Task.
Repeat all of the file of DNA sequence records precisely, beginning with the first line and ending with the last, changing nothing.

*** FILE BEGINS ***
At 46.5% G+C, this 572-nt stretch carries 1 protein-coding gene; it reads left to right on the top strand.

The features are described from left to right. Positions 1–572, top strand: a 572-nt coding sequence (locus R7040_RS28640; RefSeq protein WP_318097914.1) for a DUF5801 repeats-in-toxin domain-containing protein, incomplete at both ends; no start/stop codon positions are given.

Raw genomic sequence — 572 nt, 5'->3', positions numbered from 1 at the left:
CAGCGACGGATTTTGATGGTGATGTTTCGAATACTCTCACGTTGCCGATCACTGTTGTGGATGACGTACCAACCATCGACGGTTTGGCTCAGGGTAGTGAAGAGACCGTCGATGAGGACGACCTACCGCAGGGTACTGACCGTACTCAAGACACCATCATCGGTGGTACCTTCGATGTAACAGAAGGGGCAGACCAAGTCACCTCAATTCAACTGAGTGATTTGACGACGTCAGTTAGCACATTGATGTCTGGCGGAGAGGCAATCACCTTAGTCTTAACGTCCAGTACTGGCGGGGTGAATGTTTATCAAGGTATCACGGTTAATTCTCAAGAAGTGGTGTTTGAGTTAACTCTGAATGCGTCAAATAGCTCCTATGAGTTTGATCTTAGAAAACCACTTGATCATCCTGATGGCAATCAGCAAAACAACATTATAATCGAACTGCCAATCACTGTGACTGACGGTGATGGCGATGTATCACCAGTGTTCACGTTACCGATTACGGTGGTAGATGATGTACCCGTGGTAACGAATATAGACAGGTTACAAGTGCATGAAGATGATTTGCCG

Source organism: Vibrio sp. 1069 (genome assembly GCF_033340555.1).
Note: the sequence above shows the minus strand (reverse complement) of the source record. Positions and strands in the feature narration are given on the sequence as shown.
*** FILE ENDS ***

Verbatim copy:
At 46.5% G+C, this 572-nt stretch carries 1 protein-coding gene; it reads left to right on the top strand.

The features are described from left to right. Positions 1–572, top strand: a 572-nt coding sequence (locus R7040_RS28640; RefSeq protein WP_318097914.1) for a DUF5801 repeats-in-toxin domain-containing protein, incomplete at both ends; no start/stop codon positions are given.

Raw genomic sequence — 572 nt, 5'->3', positions numbered from 1 at the left:
CAGCGACGGATTTTGATGGTGATGTTTCGAATACTCTCACGTTGCCGATCACTGTTGTGGATGACGTACCAACCATCGACGGTTTGGCTCAGGGTAGTGAAGAGACCGTCGATGAGGACGACCTACCGCAGGGTACTGACCGTACTCAAGACACCATCATCGGTGGTACCTTCGATGTAACAGAAGGGGCAGACCAAGTCACCTCAATTCAACTGAGTGATTTGACGACGTCAGTTAGCACATTGATGTCTGGCGGAGAGGCAATCACCTTAGTCTTAACGTCCAGTACTGGCGGGGTGAATGTTTATCAAGGTATCACGGTTAATTCTCAAGAAGTGGTGTTTGAGTTAACTCTGAATGCGTCAAATAGCTCCTATGAGTTTGATCTTAGAAAACCACTTGATCATCCTGATGGCAATCAGCAAAACAACATTATAATCGAACTGCCAATCACTGTGACTGACGGTGATGGCGATGTATCACCAGTGTTCACGTTACCGATTACGGTGGTAGATGATGTACCCGTGGTAACGAATATAGACAGGTTACAAGTGCATGAAGATGATTTGCCG

Source organism: Vibrio sp. 1069 (genome assembly GCF_033340555.1).
Note: the sequence above shows the minus strand (reverse complement) of the source record. Positions and strands in the feature narration are given on the sequence as shown.